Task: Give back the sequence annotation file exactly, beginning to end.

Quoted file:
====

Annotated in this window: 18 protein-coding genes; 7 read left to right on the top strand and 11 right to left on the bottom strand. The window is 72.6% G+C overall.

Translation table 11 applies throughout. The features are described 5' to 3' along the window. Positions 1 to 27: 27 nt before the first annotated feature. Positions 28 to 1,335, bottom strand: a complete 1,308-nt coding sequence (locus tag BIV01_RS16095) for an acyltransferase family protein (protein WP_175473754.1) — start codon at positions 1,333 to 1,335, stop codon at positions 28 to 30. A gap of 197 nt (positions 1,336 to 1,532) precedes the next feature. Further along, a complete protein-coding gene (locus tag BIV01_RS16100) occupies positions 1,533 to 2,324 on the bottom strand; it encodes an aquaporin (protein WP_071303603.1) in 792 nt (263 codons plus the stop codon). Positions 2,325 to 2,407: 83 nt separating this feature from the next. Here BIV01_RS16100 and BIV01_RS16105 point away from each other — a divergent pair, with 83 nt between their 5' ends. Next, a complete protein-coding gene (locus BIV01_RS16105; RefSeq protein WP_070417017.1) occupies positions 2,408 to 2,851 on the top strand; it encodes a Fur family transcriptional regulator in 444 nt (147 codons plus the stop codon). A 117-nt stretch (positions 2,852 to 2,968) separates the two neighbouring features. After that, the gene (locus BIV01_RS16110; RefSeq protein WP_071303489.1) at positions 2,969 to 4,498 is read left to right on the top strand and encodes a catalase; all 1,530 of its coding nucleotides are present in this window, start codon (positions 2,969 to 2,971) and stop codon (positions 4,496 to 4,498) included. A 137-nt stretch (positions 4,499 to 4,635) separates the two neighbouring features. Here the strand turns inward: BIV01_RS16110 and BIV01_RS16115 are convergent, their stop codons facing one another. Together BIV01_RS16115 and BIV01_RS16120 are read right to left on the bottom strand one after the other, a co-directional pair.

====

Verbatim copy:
Annotated in this window: 18 protein-coding genes; 7 read left to right on the top strand and 11 right to left on the bottom strand. The window is 72.6% G+C overall.

Translation table 11 applies throughout. The features are described 5' to 3' along the window. Positions 1 to 27: 27 nt before the first annotated feature. Positions 28 to 1,335, bottom strand: a complete 1,308-nt coding sequence (locus tag BIV01_RS16095) for an acyltransferase family protein (protein WP_175473754.1) — start codon at positions 1,333 to 1,335, stop codon at positions 28 to 30. A gap of 197 nt (positions 1,336 to 1,532) precedes the next feature. Further along, a complete protein-coding gene (locus tag BIV01_RS16100) occupies positions 1,533 to 2,324 on the bottom strand; it encodes an aquaporin (protein WP_071303603.1) in 792 nt (263 codons plus the stop codon). Positions 2,325 to 2,407: 83 nt separating this feature from the next. Here BIV01_RS16100 and BIV01_RS16105 point away from each other — a divergent pair, with 83 nt between their 5' ends. Next, a complete protein-coding gene (locus BIV01_RS16105; RefSeq protein WP_070417017.1) occupies positions 2,408 to 2,851 on the top strand; it encodes a Fur family transcriptional regulator in 444 nt (147 codons plus the stop codon). A 117-nt stretch (positions 2,852 to 2,968) separates the two neighbouring features. After that, the gene (locus BIV01_RS16110; RefSeq protein WP_071303489.1) at positions 2,969 to 4,498 is read left to right on the top strand and encodes a catalase; all 1,530 of its coding nucleotides are present in this window, start codon (positions 2,969 to 2,971) and stop codon (positions 4,496 to 4,498) included. A 137-nt stretch (positions 4,499 to 4,635) separates the two neighbouring features. Here the strand turns inward: BIV01_RS16110 and BIV01_RS16115 are convergent, their stop codons facing one another. Together BIV01_RS16115 and BIV01_RS16120 are read right to left on the bottom strand one after the other, a co-directional pair.